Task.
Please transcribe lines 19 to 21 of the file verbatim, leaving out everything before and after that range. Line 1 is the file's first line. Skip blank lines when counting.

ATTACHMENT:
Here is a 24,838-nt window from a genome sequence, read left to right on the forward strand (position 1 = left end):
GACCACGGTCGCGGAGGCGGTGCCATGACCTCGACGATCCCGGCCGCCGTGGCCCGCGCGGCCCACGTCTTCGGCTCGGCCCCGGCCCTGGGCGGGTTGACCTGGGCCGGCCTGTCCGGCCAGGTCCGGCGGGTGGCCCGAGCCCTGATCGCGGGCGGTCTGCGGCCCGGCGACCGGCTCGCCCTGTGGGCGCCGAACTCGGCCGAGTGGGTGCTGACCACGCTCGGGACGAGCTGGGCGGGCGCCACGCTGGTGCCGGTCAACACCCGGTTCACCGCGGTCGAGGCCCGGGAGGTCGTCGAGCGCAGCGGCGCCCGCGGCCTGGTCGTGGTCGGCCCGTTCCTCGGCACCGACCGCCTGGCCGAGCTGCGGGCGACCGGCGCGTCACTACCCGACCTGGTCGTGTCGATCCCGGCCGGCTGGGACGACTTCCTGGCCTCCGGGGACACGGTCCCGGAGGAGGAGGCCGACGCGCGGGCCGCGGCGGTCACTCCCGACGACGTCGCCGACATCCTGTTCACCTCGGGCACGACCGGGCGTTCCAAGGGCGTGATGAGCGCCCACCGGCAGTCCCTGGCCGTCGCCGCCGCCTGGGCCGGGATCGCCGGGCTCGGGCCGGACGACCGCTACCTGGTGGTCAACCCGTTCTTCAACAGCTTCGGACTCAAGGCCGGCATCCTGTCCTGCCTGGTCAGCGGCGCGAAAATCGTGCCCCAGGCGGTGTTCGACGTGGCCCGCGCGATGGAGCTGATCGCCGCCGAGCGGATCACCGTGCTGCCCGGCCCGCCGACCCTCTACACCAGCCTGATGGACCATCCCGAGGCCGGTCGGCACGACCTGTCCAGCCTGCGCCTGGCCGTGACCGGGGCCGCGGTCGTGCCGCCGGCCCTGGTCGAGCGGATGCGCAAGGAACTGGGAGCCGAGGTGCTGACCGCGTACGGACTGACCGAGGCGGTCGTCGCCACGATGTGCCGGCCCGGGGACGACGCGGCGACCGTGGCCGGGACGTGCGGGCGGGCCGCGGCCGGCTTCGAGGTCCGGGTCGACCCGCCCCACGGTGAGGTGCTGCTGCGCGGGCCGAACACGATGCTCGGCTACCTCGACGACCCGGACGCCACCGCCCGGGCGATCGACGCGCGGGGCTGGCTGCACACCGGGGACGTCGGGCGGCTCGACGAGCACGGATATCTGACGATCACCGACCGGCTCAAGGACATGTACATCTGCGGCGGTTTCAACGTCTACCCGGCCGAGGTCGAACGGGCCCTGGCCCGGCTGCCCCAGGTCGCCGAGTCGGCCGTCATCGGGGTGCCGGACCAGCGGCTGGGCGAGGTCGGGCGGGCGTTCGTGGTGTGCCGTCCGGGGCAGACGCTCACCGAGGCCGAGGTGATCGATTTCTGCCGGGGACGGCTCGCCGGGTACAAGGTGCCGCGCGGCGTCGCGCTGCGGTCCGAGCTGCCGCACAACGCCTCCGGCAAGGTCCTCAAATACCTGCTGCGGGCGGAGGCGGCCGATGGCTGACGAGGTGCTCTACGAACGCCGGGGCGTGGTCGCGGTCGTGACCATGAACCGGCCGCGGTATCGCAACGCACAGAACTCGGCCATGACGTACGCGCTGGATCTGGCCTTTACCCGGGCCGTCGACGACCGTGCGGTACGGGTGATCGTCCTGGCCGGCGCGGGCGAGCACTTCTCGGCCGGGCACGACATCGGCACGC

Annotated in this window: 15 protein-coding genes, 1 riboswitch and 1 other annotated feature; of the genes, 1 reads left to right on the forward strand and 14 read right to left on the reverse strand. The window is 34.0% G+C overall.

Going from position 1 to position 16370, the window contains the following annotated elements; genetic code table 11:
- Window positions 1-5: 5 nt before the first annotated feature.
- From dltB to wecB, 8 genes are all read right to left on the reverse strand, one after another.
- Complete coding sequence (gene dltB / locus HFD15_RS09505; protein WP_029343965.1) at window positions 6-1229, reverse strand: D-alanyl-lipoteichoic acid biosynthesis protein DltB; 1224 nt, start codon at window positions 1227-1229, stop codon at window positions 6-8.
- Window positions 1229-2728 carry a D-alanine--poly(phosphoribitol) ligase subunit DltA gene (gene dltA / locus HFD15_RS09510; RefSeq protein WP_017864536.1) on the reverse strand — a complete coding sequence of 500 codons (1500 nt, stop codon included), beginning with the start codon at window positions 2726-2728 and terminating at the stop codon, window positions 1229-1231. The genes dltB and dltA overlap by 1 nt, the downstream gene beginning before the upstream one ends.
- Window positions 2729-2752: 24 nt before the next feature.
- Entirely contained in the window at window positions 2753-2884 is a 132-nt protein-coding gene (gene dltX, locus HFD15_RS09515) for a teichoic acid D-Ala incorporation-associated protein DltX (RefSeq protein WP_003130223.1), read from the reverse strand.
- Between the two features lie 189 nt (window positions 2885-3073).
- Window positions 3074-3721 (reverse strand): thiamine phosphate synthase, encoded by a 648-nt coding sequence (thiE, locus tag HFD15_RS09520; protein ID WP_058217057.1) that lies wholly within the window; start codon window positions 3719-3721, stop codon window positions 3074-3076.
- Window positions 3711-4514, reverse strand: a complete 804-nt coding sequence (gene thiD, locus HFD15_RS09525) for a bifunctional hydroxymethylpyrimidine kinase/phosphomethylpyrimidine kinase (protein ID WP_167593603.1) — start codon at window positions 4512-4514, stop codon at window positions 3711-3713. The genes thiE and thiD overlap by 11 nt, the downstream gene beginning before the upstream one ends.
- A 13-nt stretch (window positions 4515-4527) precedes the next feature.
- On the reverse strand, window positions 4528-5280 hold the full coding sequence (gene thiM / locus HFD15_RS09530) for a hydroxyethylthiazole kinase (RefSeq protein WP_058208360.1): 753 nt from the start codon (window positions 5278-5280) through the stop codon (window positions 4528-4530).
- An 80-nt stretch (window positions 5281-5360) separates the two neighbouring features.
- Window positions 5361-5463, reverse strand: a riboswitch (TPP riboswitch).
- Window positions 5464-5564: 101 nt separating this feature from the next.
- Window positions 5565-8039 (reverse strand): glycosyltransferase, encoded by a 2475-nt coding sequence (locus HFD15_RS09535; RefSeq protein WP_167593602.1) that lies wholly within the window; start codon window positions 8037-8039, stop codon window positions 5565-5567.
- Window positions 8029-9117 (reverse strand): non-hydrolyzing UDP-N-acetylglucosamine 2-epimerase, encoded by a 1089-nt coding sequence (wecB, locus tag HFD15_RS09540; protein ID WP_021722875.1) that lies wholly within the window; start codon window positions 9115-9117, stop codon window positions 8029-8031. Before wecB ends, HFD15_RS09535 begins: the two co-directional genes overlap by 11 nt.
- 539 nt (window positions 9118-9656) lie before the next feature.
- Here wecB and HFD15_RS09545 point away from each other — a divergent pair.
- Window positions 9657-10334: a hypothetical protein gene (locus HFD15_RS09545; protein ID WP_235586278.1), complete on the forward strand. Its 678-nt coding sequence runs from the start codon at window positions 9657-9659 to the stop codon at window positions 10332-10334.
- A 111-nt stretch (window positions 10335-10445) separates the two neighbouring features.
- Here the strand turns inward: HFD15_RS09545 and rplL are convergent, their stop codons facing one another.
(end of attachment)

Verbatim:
- Window positions 5565-8039 (reverse strand): glycosyltransferase, encoded by a 2475-nt coding sequence (locus HFD15_RS09535; RefSeq protein WP_167593602.1) that lies wholly within the window; start codon window positions 8037-8039, stop codon window positions 5565-5567.
- Window positions 8029-9117 (reverse strand): non-hydrolyzing UDP-N-acetylglucosamine 2-epimerase, encoded by a 1089-nt coding sequence (wecB, locus tag HFD15_RS09540; protein ID WP_021722875.1) that lies wholly within the window; start codon window positions 9115-9117, stop codon window positions 8029-8031. Before wecB ends, HFD15_RS09535 begins: the two co-directional genes overlap by 11 nt.
- 539 nt (window positions 9118-9656) lie before the next feature.